Underpinning the latest version of AlphaFold is a novel machine learning approach that incorporates physical and biological knowledge about protein structure, leveraging multi-sequence alignments, into the design of the deep learning algorithm.
Steganography is the science of hiding a secret message within an ordinary public message. Over the years, steganography has been used to encode a lower resolution image into a higher resolution image by simple methods like LSB manipulation. We aim to utilize deep neural networks for the encoding and decoding of multiple secret images inside a single cover image of the same resolution.
“The European Commission has shown its ambition in the area of artificial intelligence (AI) in its recent White Paper on Artificial Intelligence – a European approach to excellence and trust. This White Paper is at the same time a precursor of possible legislation of AI in products and services in the European Union. However, COCIR sees no need for novel regulatory frameworks for AI-based devices in Healthcare, because the requirements of EU MDR and EU IVDR in combination with GDPR are adequate to ensure that same excellence and trust.” (COCIR paper).
We further formalize the metrics for higher-order statistics, including inter-rater disagreement, in a unified way, which enables us to assess the quality of distributional uncertainty. In addition, we propose a novel post-hoc calibration method that equips trained neural networks with calibrated distributions over class probability estimates. With a large-scale medical imaging application, we show that our approach significantly improves the quality of uncertainty estimates in multiple metrics.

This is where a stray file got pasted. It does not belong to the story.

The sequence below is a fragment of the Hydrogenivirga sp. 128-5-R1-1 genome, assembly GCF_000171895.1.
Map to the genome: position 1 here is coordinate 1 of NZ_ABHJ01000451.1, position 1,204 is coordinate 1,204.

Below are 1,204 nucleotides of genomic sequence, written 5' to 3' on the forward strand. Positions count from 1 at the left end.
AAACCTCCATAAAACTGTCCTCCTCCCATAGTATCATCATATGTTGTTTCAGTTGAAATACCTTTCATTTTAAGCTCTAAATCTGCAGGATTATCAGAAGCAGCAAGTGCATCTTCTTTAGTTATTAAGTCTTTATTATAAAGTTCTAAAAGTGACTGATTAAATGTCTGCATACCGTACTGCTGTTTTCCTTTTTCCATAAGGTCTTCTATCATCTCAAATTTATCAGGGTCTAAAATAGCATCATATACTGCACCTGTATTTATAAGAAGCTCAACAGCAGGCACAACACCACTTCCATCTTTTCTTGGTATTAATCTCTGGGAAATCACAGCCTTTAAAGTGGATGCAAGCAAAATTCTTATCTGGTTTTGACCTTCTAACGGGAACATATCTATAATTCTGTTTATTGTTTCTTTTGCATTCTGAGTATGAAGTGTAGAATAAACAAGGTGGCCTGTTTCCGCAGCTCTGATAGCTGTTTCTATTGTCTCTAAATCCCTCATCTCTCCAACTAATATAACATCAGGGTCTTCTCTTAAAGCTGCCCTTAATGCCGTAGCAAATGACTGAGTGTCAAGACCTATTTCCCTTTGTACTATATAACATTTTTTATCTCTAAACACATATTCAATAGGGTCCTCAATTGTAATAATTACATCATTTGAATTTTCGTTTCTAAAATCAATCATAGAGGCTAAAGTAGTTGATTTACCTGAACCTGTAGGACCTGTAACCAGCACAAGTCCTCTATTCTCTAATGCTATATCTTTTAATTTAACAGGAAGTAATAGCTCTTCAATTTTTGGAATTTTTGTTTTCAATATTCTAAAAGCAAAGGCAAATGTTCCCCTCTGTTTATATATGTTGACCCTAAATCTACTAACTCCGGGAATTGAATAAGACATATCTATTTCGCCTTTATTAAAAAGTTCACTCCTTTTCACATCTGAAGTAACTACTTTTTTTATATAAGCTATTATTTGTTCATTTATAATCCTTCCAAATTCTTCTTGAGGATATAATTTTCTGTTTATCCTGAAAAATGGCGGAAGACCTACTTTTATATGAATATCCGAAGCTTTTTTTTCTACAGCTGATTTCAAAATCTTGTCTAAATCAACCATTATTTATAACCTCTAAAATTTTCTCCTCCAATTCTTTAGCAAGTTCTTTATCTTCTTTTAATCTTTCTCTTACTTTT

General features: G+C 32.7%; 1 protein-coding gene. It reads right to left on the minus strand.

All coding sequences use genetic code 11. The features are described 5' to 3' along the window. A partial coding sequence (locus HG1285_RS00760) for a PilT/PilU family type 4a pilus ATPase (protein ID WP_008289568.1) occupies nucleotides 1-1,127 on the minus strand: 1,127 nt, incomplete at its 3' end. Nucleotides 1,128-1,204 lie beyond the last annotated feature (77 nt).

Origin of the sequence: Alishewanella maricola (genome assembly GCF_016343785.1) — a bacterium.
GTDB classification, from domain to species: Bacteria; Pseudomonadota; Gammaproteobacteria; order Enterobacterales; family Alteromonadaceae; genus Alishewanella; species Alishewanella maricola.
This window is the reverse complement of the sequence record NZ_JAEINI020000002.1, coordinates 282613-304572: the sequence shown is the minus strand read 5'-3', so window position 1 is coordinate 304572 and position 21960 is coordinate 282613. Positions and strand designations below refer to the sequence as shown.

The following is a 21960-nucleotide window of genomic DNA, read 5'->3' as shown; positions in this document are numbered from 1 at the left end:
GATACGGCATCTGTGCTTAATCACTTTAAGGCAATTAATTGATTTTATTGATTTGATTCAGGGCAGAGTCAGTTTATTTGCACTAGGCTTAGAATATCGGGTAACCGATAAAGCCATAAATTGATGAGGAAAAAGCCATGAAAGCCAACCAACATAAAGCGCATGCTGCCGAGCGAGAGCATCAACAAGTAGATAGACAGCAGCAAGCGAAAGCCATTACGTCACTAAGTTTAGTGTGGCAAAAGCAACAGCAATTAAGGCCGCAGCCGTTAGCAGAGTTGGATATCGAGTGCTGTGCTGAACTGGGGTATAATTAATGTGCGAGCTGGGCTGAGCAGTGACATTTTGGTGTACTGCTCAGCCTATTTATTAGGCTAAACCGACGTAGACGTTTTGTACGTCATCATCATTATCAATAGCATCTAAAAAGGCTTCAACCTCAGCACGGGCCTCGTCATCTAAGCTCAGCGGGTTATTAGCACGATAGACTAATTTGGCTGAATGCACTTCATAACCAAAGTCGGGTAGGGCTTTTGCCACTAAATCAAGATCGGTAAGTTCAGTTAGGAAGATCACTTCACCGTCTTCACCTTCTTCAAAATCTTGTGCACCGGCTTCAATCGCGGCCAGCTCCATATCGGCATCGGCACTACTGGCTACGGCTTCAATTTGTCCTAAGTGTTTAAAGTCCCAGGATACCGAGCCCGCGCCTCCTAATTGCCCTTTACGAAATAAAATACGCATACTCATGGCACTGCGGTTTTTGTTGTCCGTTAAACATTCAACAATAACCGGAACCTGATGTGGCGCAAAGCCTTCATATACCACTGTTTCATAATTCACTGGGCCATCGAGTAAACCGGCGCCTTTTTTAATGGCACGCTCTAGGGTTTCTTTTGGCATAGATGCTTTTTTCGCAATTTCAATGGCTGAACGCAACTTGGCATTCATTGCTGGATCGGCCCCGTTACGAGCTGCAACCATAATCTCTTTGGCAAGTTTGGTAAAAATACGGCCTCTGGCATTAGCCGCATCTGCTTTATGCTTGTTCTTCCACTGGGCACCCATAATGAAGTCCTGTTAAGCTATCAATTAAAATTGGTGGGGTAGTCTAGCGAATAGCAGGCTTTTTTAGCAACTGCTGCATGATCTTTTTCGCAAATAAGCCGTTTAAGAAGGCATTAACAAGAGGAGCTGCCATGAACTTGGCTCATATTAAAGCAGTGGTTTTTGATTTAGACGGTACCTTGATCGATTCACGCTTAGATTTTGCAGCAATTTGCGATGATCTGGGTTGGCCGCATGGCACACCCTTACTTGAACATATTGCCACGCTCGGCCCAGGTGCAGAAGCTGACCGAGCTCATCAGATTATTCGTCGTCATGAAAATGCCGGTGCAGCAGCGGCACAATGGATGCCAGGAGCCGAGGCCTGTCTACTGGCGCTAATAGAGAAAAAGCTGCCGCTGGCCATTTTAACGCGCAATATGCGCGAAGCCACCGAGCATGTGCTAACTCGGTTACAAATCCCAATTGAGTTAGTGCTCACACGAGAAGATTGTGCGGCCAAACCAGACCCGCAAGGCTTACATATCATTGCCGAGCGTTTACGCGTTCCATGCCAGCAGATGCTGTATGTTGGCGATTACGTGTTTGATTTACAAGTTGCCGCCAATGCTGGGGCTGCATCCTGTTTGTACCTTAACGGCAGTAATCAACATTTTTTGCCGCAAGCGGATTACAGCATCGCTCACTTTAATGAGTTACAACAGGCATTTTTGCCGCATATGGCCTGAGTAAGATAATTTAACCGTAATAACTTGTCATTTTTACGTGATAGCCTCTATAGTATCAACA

Following visible successes on a wide range of predictive tasks, machine learning techniques are attracting substantial interest from medical researchers and clinicians. We address the need for capacity development in this area by providing a conceptual introduction to machine learning alongside a practical guide to developing and evaluating predictive algorithms using freely-available open source software and public domain data
This paper contributes the first human-centered observational study of a deep learning system deployed directly in clinical care with patients. Through field observations and interviews at eleven clinics across Thailand, we explored the expectations and realities that nurses encounter in bringing a deep learning model into their clinical practices. First, we outline typical eye-screening workflows and challenges that nurses experience when screening hundreds of patients. Then, we explore the expectations nurses have for an AI-assisted eye screening process. Next, we present a human-centered, observational study of the deep learning system used in clinical care, examining nurses’ experiences with the system, and the socio-environmental factors that impacted system performance. Finally, we conclude with a discussion around applications of HCI methods to the evaluation of deep learning algorithms in clinical environments.